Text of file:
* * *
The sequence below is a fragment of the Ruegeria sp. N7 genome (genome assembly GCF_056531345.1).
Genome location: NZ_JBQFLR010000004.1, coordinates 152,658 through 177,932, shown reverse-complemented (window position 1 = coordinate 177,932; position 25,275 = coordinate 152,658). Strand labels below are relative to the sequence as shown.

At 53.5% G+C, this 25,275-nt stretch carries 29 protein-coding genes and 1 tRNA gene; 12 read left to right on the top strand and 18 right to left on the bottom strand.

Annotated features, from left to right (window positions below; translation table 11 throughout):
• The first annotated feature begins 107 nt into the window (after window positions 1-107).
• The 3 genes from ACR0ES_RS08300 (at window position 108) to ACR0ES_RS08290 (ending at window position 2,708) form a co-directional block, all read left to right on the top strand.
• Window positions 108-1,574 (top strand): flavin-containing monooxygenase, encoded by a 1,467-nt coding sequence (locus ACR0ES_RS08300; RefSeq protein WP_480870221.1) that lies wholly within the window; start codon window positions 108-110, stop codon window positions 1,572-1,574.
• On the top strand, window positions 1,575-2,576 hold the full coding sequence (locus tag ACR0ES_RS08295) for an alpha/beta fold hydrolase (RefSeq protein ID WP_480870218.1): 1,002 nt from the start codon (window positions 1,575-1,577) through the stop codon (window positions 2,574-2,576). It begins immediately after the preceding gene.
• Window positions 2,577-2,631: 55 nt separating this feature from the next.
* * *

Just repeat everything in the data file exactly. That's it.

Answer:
The sequence below is a fragment of the Ruegeria sp. N7 genome (genome assembly GCF_056531345.1).
Genome location: NZ_JBQFLR010000004.1, coordinates 152,658 through 177,932, shown reverse-complemented (window position 1 = coordinate 177,932; position 25,275 = coordinate 152,658). Strand labels below are relative to the sequence as shown.

At 53.5% G+C, this 25,275-nt stretch carries 29 protein-coding genes and 1 tRNA gene; 12 read left to right on the top strand and 18 right to left on the bottom strand.

Annotated features, from left to right (window positions below; translation table 11 throughout):
• The first annotated feature begins 107 nt into the window (after window positions 1-107).
• The 3 genes from ACR0ES_RS08300 (at window position 108) to ACR0ES_RS08290 (ending at window position 2,708) form a co-directional block, all read left to right on the top strand.
• Window positions 108-1,574 (top strand): flavin-containing monooxygenase, encoded by a 1,467-nt coding sequence (locus ACR0ES_RS08300; RefSeq protein WP_480870221.1) that lies wholly within the window; start codon window positions 108-110, stop codon window positions 1,572-1,574.
• On the top strand, window positions 1,575-2,576 hold the full coding sequence (locus tag ACR0ES_RS08295) for an alpha/beta fold hydrolase (RefSeq protein ID WP_480870218.1): 1,002 nt from the start codon (window positions 1,575-1,577) through the stop codon (window positions 2,574-2,576). It begins immediately after the preceding gene.
• Window positions 2,577-2,631: 55 nt separating this feature from the next.